Seeing The Light
The art room at Springfield High School (Springfield, Illinois) circa 1983 was a safe zone within the scheduled days and regulated mobility of public school life, at least for a young art-punk wannabe. It was two rooms in the basement of the sprawling, three-story building, and it existed outside the laws of public schooling in no small part due to an art teacher who ignored those laws; it was a place where you could skip classes without leaving the building, it had its own exit that accessed “smoker’s alley,” and in a very segregated, very Midwestern capital city, it became a place where teens of different races might on occasion cross paths without guidance or authority.
In the second room, hidden behind the main one, you could—if you were the first one in—set up a boom box and, for a short while, feel like you weren’t at school. Sometimes the Deadheads got there first, sometimes the pop kids with their sanitized “new wave” (i.e., the Police), but more often than not no one dared do so, as if we knew not to take too much advantage of our tiny liberties.
Such divides, of course, are everything in high school. Music defines the tribes. And so it was, one morning, when I walked in and the only person in the room, a black kid, older than me I thought and whose name I didn’t know, was playing a mix. From the two round speakers on his oversized player floated a familiar, almost angelic voice over an incessant, tinny beat. “I’m in hea-ven / with my boyfriend, my laughing boyfriend.”
This rang with the recognition of a major moment, not just for me but for adolescent humanity. He was playing the Tom Tom Club! There was suddenly the potential to reach across a racial canyon stretching from the city’s east side to the west.
But I had to play it right. I couldn’t act like he didn’t know what he was listening to and I certainly couldn’t appear eager. I had to play it cooler than cool. I opted for a bit of nonchalant lip-syncing while setting up my paper and Cray-Pas.
My fellow student, this large, dark-skinned near-man who in all honesty I might have avoided outside the bubble of the art room, caught it immediately. He laughed hard and in disbelief. “Aw shit, you know this shit?” I said, “yeah,” with the matter-of-fact of-course-ness of a true cool cat. I was tempted to go on about the musicians mentioned in the song that I also knew (Bootsy Collins, Kurtis Blow, James Brown), avoiding the ones I didn’t (Bohannon must be a band, right?), but no, remember, keep it cool. We worked in silence, his mix blasting in the empty classroom.
The next morning I found him again in the art room. The boom box was in place but not turned on. Perfect. I’d brought my own cassette with me. I asked if I could put something on. “Go ‘head, man.” Click and a weird marching guitar emanated from the speakers, then three ghostly synthesizer notes, a pounding bass drum, a throaty yell, a briskly-strummed acoustic guitar and we were off.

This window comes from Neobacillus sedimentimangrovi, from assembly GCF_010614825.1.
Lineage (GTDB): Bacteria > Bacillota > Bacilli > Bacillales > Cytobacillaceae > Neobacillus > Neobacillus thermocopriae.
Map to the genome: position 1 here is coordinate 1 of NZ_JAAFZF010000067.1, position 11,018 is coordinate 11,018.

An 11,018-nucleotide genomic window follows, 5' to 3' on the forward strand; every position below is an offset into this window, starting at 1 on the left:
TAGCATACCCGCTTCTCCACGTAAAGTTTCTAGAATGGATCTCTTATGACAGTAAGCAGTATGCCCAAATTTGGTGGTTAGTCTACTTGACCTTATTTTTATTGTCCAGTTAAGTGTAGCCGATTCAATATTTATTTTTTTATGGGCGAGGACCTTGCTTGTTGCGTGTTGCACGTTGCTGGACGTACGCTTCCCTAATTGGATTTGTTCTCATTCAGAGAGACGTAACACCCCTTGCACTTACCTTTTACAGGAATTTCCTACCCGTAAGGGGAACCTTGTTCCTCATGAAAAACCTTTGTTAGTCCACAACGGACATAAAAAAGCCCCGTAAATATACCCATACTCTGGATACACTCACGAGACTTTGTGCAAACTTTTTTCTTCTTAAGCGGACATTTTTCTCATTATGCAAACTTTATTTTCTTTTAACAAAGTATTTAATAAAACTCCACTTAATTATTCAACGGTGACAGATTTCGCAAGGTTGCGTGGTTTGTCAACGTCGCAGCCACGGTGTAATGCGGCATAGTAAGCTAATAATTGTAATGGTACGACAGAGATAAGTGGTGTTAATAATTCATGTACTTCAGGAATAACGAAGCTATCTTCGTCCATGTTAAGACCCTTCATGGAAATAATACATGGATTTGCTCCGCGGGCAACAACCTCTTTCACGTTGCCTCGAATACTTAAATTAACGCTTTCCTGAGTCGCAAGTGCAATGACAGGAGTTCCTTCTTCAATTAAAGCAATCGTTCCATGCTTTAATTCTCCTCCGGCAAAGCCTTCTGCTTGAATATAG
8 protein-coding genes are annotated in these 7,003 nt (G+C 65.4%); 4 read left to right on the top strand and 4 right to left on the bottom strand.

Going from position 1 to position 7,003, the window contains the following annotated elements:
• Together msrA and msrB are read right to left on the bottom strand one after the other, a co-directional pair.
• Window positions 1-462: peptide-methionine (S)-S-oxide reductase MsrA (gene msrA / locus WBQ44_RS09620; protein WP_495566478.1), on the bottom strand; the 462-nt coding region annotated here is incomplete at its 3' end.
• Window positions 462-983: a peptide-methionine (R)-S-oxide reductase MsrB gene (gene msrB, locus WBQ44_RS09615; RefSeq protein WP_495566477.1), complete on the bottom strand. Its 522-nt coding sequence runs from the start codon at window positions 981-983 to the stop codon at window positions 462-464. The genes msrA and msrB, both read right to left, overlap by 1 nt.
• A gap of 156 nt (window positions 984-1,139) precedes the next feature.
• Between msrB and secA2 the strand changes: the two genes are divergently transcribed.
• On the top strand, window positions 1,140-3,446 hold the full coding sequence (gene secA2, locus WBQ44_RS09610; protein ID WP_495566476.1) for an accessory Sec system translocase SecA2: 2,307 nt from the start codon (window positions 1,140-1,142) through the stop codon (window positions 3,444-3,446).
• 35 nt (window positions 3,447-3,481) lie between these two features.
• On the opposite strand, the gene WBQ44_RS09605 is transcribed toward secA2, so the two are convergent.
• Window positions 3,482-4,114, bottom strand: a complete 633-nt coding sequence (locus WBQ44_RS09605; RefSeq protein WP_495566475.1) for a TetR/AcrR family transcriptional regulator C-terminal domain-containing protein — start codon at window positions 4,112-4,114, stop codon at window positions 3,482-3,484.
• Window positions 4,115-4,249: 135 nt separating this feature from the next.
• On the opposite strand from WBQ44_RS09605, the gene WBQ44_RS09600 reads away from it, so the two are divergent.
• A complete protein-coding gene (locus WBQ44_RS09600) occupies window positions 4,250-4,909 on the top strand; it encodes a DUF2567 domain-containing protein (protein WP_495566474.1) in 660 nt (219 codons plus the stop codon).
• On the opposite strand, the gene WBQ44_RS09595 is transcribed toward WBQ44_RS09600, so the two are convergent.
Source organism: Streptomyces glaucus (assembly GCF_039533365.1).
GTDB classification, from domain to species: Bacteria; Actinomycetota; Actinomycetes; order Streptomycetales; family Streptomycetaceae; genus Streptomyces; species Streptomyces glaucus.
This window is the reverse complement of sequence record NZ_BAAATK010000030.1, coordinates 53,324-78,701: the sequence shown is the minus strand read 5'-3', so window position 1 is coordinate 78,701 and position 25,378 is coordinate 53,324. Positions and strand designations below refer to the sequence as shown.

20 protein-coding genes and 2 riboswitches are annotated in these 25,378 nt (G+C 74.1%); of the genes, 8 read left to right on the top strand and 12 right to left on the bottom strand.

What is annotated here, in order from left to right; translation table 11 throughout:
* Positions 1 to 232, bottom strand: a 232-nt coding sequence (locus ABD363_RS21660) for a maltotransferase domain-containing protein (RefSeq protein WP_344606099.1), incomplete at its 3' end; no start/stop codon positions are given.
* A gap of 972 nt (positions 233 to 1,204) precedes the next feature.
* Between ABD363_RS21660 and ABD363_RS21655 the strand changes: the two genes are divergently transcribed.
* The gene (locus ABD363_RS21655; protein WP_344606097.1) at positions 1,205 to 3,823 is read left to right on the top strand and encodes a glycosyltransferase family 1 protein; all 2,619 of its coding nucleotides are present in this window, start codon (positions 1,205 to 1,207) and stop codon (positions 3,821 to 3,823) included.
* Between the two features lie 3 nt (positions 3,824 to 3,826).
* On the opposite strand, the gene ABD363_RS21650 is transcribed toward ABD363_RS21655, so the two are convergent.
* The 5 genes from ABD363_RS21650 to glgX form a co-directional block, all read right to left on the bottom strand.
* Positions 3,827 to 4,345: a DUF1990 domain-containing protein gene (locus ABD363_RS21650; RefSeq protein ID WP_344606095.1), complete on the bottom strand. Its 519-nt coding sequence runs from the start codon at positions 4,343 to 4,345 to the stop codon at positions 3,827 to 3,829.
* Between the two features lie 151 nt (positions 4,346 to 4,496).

My new friend whose name I never learned laughed again. He knew the song, of course. Everyone knew “Burning Down the House” that year. My Talking Heads had become ubiquitous in the heartland. “You’re into this?” he asked. That was all I needed—the music geek in me had been summoned and released. Talking Heads he knew but “Genius of Love” was just a song to him. He didn’t know of Tom Tom Club and didn’t know that it was a Talking Heads’ rhythm (“No shit, they white?”). It was a simple, and short, conversation but it didn’t at the time feel shallow. It was talking about race and across race lines, even if none of it was stated.
Talking Heads weren’t the first interracial pop band; the Specials and the Two-Tone movement had already made mixed-race lineups de rigeur in the 1970s. Before them was Sly and the Family Stone, the Rat Pack, and dozens of doo-wop groups.But Talking Heads seemed different. They weren’t people of different races from the same neighborhood. They didn’t grow up together. The original (and very white) quartet—David Byrne, Jerry Harrison, Tina Weymouth, and Chris Frantz (the latter two being the husband/wife rhythm section that formed the also-mixed-race Tom Tom Club)—was building something, something that wasn’t just interracial, but worldly. On 1979’s Fear of Music, they introduced African influences with five additional percussionists on the song “I Zimbra.” The following year, they released the album Remain in Light, further expanding the band’s instrumentation, demographics, and influences. Byrne’s lyrics, as well, began to shift from neurotic New Yorker toward a more cosmopolitan eye. By 1983’s Speaking in Tongues, they had become, it seemed at the time, global both in scope and acclaim.
All of this came back to me during a concert in August at Lincoln Center Out of Doors. The remarkable singer Angelique Kidjo, from the nation of Benin, performed a reworking of Remain in Light from the context of her West African origins. But it wasn’t just the music that had changed. Where Byrne had been hesitant, nervous in his embodiment of the songs, Kidjo was confident, almost heroic. She brought it full cycle, from the old, African records that initially inspired Byrne and company to the Afro-new wave funk the Heads created to the rhythms being boldly and respectfully reclaimed. For a wonderful seventy-five minutes or so, it seemed like those divides between continents—or between sides of town—might actually be crossed.
KURT GOTTSCHALK writes fiction and about music for various publications, hosts the Miniature Minotaurs show on WFMU, and struggles with a variety of stringed instruments.